Narrator: Besides medication, what can I do to manage my Rheumatoid Arthritis?
John H. Klippel, MD: We talked a lot about medication as being very important in the treatment of this disease, but there are two other things which are equally important.
Pull the straps further away.
John H. Klippel, MD: One is attitude and you making a conscious decision that you are going to do something about this disease, all right.How nice!
John H. Klippel, MD: It is terribly important for a chronic disease. It can't be a passive thing, like I'm going to take my medication. You have to learn as much as possible.We believe an empowered consumer who learns as much as possible about this disease and then says this disease is not going to take over my life. It is not.That's terribly important in this disease. A supporting family is equally important. RA can be a very lonely disease.I think the final thing that uh we believe is terribly important is exercise is a great way uh to sort of help with the empowerment and to keep joints active.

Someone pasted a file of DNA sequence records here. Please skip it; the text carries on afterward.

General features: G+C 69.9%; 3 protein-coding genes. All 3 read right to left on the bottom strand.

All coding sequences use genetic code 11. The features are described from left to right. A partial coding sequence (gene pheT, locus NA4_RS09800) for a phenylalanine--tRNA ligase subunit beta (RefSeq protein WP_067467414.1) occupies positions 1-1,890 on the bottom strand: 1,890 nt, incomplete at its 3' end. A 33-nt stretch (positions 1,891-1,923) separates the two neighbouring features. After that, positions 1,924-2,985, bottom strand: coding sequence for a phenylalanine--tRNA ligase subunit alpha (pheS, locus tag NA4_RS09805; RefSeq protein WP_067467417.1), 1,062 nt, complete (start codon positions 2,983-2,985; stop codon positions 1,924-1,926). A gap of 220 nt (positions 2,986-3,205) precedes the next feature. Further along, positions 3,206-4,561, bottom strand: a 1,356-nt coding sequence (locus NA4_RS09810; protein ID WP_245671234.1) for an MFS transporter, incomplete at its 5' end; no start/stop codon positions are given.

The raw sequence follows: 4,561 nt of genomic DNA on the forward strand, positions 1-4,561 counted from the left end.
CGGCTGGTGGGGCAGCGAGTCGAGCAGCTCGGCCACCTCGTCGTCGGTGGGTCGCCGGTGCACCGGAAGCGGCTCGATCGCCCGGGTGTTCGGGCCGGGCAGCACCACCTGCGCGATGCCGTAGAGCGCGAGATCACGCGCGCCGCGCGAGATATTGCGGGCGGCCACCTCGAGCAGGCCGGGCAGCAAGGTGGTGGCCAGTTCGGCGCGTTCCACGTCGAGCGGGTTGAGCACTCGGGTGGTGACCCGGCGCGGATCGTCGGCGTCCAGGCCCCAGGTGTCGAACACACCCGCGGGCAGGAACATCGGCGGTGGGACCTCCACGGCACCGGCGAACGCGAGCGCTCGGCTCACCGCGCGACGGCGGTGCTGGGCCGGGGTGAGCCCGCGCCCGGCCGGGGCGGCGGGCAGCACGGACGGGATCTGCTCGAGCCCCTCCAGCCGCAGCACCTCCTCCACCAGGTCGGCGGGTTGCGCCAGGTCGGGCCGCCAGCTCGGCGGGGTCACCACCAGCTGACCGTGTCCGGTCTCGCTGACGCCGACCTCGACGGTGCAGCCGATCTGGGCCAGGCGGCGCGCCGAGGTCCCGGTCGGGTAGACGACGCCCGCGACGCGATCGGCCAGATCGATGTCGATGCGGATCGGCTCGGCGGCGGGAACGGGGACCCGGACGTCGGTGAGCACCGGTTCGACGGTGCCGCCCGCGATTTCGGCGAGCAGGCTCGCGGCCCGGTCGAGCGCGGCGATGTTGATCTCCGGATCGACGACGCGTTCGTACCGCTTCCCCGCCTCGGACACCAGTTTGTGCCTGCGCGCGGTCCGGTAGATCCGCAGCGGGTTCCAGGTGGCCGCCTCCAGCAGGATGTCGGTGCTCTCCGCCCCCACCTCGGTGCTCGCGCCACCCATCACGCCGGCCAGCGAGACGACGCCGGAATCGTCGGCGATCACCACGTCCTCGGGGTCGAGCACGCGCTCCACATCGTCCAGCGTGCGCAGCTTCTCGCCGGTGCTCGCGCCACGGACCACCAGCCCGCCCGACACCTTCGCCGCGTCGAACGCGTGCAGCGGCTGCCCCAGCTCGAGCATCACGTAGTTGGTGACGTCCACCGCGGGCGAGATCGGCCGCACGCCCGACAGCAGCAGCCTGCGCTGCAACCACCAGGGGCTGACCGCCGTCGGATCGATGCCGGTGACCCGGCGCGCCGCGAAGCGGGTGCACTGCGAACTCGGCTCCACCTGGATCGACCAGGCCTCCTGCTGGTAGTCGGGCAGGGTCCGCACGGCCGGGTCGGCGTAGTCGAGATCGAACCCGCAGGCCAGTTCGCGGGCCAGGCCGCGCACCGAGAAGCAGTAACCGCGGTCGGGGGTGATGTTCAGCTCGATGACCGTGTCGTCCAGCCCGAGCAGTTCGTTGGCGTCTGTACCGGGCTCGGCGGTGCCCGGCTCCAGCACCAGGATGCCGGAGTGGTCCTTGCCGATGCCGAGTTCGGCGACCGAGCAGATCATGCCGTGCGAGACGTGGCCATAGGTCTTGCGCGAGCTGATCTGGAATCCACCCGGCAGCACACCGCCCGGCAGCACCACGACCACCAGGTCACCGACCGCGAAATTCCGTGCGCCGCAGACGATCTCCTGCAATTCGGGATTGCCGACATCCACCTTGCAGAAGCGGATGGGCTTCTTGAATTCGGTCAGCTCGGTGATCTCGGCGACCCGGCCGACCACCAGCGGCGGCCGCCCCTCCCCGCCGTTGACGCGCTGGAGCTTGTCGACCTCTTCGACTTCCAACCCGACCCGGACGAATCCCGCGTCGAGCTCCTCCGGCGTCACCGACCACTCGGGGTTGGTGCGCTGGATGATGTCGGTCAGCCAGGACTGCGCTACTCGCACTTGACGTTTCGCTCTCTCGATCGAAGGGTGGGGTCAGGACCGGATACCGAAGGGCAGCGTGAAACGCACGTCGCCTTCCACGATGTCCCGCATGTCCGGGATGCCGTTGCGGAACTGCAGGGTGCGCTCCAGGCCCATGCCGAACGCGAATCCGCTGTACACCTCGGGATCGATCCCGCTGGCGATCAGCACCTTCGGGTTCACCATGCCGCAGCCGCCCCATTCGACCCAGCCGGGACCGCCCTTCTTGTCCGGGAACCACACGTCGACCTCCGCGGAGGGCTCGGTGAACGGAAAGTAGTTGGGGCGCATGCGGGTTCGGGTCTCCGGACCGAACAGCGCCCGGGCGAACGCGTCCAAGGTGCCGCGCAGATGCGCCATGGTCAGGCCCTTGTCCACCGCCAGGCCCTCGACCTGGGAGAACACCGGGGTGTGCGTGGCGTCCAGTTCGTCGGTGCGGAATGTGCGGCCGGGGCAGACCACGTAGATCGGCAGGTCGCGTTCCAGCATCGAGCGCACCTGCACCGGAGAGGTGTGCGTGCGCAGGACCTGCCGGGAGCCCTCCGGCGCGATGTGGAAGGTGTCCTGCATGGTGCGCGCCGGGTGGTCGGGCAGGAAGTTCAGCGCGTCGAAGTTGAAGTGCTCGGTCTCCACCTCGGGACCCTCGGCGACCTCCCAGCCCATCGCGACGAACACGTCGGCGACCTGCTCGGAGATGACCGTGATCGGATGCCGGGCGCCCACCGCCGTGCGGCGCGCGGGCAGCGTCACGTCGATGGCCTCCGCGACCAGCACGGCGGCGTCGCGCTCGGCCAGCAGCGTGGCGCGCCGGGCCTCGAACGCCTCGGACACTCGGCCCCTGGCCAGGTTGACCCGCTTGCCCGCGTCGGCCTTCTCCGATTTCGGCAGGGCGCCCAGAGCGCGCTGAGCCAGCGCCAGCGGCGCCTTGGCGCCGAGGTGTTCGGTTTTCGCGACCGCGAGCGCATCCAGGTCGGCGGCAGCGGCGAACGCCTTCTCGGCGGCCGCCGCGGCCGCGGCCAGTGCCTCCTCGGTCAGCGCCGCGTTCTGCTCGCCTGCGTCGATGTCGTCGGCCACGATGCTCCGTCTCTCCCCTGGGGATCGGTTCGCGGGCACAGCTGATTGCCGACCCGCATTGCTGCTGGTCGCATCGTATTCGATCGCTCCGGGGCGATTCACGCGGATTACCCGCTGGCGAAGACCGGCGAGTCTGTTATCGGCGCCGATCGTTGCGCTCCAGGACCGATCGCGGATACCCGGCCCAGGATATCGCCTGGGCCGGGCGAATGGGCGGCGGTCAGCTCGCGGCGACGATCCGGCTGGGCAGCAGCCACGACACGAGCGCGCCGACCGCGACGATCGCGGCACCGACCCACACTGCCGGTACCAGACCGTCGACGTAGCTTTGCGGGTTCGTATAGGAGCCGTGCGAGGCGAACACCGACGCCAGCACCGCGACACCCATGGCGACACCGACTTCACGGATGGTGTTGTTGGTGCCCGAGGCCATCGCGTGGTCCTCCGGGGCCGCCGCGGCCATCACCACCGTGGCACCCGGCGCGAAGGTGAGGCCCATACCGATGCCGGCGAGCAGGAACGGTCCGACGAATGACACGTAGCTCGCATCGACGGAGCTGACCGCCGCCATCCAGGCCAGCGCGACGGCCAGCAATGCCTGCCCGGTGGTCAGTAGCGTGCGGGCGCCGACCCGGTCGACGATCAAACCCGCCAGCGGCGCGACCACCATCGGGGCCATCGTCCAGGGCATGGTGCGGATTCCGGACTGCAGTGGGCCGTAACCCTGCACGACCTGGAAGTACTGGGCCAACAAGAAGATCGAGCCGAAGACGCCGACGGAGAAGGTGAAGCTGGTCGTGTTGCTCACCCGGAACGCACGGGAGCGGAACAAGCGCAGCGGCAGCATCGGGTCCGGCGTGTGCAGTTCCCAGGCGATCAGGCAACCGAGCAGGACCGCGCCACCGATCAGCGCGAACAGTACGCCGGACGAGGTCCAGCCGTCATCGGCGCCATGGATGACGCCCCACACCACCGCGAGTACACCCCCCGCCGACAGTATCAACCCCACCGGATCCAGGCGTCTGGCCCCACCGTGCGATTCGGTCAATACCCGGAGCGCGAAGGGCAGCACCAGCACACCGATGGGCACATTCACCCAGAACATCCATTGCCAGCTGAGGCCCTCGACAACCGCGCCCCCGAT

Cane, left, right.
John H. Klippel, MD: We went through a phase where we thought exercise was actually damaging to this disease and people were encouraged to not use their joints.Even to the extent at a time that people were put to bed and put in hospitals.It's exactly the wrong thing to do. People with Rheumatoid Arthritis can exercise. Now, in fairness, one has to use common sense.Like one's not going to immediately jump right into an exercise regiment.I think getting a personal trainer for many people is one of the ways to do this and the best place to start for most people is walking.The health benefits of walking 30 minutes each day are astounding.So attitude and exercise are two things they can do. Nobody but them can make the decision to do those kinds of things.